As I delved into the 1969 Ryder Cup and the two captains and twenty-four players on the Great Britain and U.S. teams, I uncovered the compelling circumstances and the external and internal human conflicts that made a 2-foot putt matter so much. I also rediscovered the history and significance of the Ryder Cup, and how it progressed to being the huge international sports event it is today.

Following is the table of contents. You can read an excerpt here or here.

Table of Contents

Foreword by Jack Nicklaus and Tony Jacklin
Prologue

PART I

1. Mutiny
2. Champions
3. Tour Divide
4. The Big Ball
5. Jacko
6. The Teams

PART II

7. Royal Birkdale
8. The Campaign
9. Thursday: Morning Foursomes
10. Thursday: Afternoon Foursomes
11. Friday: Morning Fourballs
12. Friday: Afternoon Fourballs
13. Saturday: Morning Singles
14. Saturday: Afternoon Singles
15. Aftermath
16. New Era

Epilogue
Glossary
Appendix A: 1969 Ryder Cup Results
Appendix B: Ryder Cup Results, 1927 to 2012
Acknowledgments
Author’s Note
Bibliography
Index

Early Reviews: ‘Give It a Permanent Spot on the Shelf’

Here are early reviews of my new Ryder Cup book, DRAW IN THE DUNES: The 1969 Ryder Cup and the Finish That Shocked the World (cover image at right). The book, which includes a foreword by Jack Nicklaus and Tony Jacklin, will be in bookstores on Tuesday (September 9). It’s also available online for pre-order, and come Tuesday, for order, as books will then be released from warehouses.

RYDER CUP 69 - image 1

1969 Ryder Cup press badge and other materials. (Paul Trevillion)

From Gary McCormick of San Jose Golf Examiner:

“In Draw in the Dunes, Neil Sagebiel has once again brought a significant moment in golf history to life, combining the results of exhaustive research and extensive interviews with his prodigious storytelling talent to paint a complete and very satisfying portrait of a complex series of events. In his skillful hands the events and personalities that comprise the story step off the page in a lively manner, and as he did in The Longest Shot, Sagebiel manages to keep the reader engrossed in events the outcome of which they are probably already quite familiar with.” Read entire review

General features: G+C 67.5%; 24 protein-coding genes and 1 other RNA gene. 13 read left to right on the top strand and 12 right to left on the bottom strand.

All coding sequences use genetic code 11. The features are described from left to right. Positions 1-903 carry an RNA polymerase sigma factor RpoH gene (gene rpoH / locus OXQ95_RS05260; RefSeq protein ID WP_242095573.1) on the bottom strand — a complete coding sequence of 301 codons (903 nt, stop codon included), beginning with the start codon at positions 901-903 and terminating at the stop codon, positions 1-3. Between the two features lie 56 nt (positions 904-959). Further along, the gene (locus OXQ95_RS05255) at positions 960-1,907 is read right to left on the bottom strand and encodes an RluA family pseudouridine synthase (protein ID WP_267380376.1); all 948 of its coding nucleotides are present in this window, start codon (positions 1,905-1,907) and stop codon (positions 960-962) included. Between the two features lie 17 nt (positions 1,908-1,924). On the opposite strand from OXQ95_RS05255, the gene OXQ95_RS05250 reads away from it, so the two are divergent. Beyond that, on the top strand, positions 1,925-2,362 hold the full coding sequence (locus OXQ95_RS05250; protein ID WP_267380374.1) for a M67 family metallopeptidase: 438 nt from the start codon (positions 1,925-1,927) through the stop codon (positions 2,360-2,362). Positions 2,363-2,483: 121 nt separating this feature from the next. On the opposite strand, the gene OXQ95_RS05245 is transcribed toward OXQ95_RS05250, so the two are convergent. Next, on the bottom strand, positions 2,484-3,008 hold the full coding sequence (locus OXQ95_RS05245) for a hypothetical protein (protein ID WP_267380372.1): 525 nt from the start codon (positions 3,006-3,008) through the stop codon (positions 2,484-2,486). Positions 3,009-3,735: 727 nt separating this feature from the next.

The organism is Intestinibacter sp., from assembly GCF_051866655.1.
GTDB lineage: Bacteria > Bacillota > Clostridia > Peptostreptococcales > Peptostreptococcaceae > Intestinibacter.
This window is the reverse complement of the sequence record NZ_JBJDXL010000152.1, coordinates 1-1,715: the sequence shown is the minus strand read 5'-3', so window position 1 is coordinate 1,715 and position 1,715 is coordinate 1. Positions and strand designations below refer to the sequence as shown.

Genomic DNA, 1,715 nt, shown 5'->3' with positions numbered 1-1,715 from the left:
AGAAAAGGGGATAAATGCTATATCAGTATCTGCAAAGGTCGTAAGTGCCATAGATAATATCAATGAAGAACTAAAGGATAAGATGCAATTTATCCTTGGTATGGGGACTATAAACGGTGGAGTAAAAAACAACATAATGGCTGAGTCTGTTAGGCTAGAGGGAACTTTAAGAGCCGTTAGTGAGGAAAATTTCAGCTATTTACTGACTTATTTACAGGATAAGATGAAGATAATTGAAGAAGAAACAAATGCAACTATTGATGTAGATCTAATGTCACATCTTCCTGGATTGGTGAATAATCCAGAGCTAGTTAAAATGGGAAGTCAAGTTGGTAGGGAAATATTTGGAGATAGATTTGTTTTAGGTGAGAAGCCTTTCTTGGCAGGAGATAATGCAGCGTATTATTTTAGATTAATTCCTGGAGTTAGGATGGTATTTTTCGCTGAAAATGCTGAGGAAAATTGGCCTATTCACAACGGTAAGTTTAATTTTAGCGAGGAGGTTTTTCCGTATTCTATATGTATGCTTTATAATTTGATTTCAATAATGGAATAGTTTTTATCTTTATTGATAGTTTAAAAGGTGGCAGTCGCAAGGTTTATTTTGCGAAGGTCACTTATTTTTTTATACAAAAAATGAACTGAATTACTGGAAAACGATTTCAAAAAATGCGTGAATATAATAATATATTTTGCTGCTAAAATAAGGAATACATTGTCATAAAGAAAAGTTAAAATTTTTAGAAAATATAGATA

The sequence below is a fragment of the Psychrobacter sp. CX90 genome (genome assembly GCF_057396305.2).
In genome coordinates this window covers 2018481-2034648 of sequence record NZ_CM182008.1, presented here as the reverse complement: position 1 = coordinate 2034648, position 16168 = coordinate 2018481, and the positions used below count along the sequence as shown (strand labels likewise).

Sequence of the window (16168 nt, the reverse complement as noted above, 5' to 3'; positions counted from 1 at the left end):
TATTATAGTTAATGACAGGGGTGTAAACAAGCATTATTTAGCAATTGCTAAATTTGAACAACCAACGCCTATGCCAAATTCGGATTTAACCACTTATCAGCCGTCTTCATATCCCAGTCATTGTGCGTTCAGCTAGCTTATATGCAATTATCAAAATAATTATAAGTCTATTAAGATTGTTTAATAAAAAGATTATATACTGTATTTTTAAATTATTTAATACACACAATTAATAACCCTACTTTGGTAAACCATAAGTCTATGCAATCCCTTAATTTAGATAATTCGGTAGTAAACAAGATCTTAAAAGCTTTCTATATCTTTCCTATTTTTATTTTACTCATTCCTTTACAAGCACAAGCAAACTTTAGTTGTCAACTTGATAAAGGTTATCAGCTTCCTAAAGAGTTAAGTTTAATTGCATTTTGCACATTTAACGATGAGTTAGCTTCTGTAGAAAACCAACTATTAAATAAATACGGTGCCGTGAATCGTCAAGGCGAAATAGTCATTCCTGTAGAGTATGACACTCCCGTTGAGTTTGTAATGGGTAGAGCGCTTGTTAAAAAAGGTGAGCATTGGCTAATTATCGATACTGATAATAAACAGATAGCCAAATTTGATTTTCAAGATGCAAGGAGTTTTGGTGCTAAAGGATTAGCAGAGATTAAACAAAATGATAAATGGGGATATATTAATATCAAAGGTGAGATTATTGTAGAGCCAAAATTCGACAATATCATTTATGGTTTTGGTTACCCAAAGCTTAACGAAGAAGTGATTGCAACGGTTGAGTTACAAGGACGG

From Ed Travis, published at The A Position, New England Golf Monthly and Bunker Shot Magazine:

“Stirring stuff to be sure and Neil Sagebiel in his new book, “Draw In the Dunes – The 1969 Ryder Cup and the Finish That Shocked the World,” recounts the times, the circumstances and perhaps best of all, the background needed for readers to put the 1969 Cup and Nicklaus’ concession into perspective….Bottom line—if you are interested in golf, the Ryder Cup, its history and its personalities, you will enjoy this book and give it a permanent spot on the shelf.” Read entire review

From Mike Southern at RuthlessGolf.com:

“Neil’s prose is never boring. Personally, I thought his decision to frame the story itself within another related story that happened 30 years later really made the importance of this event clearer. And if you want to know how the book is being received by the folks involved, consider that Jack Nicklaus and Tony Jacklin themselves wrote the book’s foreword….I can tell you this firsthand: If you enjoy golf history, his book is definitely one you’ll want to read.” Read entire review

From Dan Smith at Valley Business FRONT:

“The event itself is at the center of the book, but it is Neil’s understanding of the period, the culture, the golf culture and the importance of the Ryder Cup that give the book its irresistible flavor. His first major non-fiction work was The Longest Shot, the story of Jack Fleck’s victory over Ben Hogan in the 1955 U.S. Open and like his newest, it was a sit-on-the-edge-of-the-chair read.

“Neil, who writes a nationally prominent golf blog, takes golf out of the realm of sport and into something more akin to anthropology with his works. The Longest Shot was named one of the best sports books of 2012 and my guess is Neil’s new work won’t be far behind that.” Read entire review (page 52)